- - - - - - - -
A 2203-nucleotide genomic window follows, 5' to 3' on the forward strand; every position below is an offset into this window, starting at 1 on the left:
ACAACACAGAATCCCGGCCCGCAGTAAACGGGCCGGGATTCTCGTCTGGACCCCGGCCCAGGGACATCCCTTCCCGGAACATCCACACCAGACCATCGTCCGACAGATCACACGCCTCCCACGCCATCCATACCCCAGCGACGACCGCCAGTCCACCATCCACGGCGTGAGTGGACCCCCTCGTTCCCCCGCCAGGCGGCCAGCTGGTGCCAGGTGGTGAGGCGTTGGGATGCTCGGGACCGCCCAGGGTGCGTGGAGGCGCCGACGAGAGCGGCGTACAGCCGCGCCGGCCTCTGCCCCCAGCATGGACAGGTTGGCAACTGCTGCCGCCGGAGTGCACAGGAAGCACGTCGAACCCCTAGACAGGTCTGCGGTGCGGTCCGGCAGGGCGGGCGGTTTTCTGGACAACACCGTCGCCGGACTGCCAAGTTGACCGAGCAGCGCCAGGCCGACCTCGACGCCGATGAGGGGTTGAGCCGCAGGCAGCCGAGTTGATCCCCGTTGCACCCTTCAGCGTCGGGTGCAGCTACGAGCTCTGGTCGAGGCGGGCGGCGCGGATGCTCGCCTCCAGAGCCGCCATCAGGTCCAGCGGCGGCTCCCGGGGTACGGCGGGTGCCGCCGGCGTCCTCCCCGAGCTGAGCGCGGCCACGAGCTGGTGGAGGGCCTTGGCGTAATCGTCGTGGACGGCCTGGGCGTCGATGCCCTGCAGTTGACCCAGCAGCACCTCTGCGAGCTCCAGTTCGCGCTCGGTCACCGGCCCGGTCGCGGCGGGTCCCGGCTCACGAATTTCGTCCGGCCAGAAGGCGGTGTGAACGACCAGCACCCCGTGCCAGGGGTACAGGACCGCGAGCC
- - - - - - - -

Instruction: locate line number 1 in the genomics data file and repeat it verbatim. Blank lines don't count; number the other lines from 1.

A 2203-nucleotide genomic window follows, 5' to 3' on the forward strand; every position below is an offset into this window, starting at 1 on the left: